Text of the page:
To do this in your own project, get started by creating an empty class which will hold the file name strings:

package;

@:build(macros.Assets.addAssetList())
class AssetFiles {}

The only unique thing here is the line @:build(macros.Assets.addAssetList()). This is some custom metadata which tells the compiler to run the addAssetList() function while typing the AssetFiles class. We should create that function now:

package macros;

import haxe.macro.Context;
import haxe.macro.Expr;
import Sys;
import haxe.io.Path;

class Assets {
    public static function addAssetList():Array<Field> {
        // get all the fields in the class at this point
        // this is an array describing the variables, properties,
        // and methods in the class.
        var fields:Array<Field> = Context.getBuildFields();

        // TODO: modify the fields

        // and we're done
        return fields;
    }
}

Right now this class will get the list of build fields, do nothing to it, and return. Basically, it does nothing. What we want it do is change the AssetFiles class into the following (assuming we have the files sprites/enemy.png and sounds/hit.ogg in our assets folder):

package;

class AssetFiles {
   public static var asset___sprites___enemy__png:String = "assets/sprites/enemy.png";
   public static var asset___sounds___hut__ogg:String = "assets/sounds/hit.ogg"; 
}

Let's get started by listing all our files:

public static function addAssetList():Array<Field> {
    // get all the fields in the class at this point
    // this is an array describing the variables, properties,
    // and methods in the class.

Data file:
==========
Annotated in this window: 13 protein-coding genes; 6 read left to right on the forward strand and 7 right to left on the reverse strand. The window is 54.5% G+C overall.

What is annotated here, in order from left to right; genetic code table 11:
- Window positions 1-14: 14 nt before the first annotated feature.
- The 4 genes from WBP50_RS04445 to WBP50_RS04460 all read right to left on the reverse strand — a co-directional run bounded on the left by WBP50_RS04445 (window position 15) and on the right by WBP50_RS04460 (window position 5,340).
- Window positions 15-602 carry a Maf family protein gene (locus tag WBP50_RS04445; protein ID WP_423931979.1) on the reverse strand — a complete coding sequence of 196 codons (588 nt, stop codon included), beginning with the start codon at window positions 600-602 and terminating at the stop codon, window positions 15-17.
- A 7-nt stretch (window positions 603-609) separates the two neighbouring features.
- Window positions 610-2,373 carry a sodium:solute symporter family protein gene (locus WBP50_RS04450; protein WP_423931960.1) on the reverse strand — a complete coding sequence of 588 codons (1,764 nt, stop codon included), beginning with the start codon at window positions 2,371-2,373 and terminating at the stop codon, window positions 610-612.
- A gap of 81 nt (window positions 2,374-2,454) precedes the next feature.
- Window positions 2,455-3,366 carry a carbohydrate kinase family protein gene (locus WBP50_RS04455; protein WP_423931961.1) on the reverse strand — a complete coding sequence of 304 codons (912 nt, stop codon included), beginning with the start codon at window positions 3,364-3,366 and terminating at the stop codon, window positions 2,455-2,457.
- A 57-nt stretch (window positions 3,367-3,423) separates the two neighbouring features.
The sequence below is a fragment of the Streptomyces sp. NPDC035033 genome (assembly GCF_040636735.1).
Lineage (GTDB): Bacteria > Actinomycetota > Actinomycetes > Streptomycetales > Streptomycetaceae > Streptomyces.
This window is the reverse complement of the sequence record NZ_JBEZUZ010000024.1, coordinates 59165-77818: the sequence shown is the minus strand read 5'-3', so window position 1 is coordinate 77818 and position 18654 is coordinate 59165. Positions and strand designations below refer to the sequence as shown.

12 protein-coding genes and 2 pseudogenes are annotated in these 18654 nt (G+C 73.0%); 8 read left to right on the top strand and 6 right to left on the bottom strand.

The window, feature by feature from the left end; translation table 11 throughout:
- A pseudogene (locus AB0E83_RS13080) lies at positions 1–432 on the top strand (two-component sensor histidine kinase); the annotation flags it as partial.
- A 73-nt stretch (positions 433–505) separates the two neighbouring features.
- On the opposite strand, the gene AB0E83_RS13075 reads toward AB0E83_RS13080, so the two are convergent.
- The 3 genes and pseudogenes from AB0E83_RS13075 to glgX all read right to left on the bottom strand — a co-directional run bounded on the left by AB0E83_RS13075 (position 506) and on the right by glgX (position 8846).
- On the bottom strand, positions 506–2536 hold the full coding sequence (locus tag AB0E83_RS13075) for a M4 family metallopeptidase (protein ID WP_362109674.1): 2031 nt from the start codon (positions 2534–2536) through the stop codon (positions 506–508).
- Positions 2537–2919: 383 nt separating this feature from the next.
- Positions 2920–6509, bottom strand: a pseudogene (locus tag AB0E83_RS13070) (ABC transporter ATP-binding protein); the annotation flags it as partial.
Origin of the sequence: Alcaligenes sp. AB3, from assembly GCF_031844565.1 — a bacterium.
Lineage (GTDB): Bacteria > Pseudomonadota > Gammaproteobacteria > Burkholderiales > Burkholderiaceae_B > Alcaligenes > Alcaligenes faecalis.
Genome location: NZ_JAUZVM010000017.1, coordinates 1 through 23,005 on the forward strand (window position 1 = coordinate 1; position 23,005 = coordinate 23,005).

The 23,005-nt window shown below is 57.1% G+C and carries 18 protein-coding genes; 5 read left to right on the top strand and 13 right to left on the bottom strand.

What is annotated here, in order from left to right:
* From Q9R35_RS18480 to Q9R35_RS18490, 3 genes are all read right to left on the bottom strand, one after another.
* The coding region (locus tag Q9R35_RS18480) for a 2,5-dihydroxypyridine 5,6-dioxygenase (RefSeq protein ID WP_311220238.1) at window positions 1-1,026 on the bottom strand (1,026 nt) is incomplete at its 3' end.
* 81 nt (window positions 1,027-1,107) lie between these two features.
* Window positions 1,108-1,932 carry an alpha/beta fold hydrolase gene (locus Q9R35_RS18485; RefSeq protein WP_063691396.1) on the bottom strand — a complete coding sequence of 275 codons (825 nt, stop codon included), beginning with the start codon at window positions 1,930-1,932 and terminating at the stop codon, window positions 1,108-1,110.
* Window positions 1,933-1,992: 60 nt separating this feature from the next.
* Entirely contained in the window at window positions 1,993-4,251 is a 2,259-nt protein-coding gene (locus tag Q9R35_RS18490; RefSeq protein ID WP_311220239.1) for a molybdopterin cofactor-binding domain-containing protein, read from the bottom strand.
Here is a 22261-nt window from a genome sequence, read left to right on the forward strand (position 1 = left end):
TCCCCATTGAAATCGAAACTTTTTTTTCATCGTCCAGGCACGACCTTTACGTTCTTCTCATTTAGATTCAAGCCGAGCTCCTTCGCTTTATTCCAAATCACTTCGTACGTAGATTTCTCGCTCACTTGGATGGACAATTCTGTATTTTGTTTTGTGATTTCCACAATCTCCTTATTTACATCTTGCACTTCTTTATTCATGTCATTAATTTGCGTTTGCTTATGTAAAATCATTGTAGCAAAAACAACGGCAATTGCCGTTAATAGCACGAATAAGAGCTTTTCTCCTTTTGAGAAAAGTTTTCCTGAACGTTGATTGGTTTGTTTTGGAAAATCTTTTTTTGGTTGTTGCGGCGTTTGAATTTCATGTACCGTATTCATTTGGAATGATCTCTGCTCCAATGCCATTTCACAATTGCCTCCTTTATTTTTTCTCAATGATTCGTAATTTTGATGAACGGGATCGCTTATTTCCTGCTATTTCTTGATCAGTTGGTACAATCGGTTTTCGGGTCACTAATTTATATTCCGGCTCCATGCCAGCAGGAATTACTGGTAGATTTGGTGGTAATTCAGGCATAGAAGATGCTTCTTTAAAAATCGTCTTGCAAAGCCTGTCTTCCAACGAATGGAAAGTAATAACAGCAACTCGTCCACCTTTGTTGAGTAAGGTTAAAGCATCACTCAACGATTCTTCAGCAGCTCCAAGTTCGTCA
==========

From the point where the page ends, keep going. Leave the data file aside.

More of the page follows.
var fields:Array<Field> = Context.getBuildFields();

    // recursively get a list of all files in our assets folder
    var assetSrcFolder = Path.join([Sys.getCwd(), "src", "assets"]);
    var files:Array<String> = listFiles(assetSrcFolder);

    // add the fields to the class
    for(file in files) {
        var relativePath:String = file.substr(assetSrcFolder.length + 1);
        // map characters not allowed in variable names to ones that are
        var name:String = "asset___" + relativePath.split("/").join("___").split("-").join("_").split(".").join("__");
        relativePath = "assets/" + relativePath;

        // TODO: add a public static var string field called `name` with a value of `relativePath`
    }

    // and we're done
    return fields;
}

Now that we have an entry for each file, let's construct the fields. When I was first getting started with macros, I found this bit to be by far the most confusing. Thankfully, the api docs have improved a bit since then, but the main thing to remember is that the fields at this point are basically just anonymous structures filled with enum values. Specifically, we need to fill out the following typedef:

typedef Field = {
    var name:String;
    @:optional var doc:Null<String>;
    @:optional var access:Array<Access>;
    var kind:FieldType;
    var pos:Position;
    @:optional var meta:Metadata;
}

In the Field typedef,

name
refers to the variable / property / function name. In this case, it's the sanitized file name (asset___sprites___enemy__png in the above example.)
doc
is an optional documentation string used for autocomplete and such
access
is an array of access modifier enums describing whether the field is private / public, etc.
kind
is the meat of the field, and is an enum describing the field: be it a variable, property, or function, along with its value (which is itself an "expression" [which is just code])
pos
is a variable describing where in your file the field is. If you get an error, this describes the file and line number it occurs, for instance.
meta
is an array of metadata entries for the field

Here's how we can construct the field (note that we don't include a meta field; this is because it is @:optional in the typedef, and we don't need it—not including it is equivalent to passing null for it):

// add the fields to the class
for(file in files) {
    var relativePath:String = file.substr(assetSrcFolder.length + 1);
    // map characters not allowed in variable names to ones that are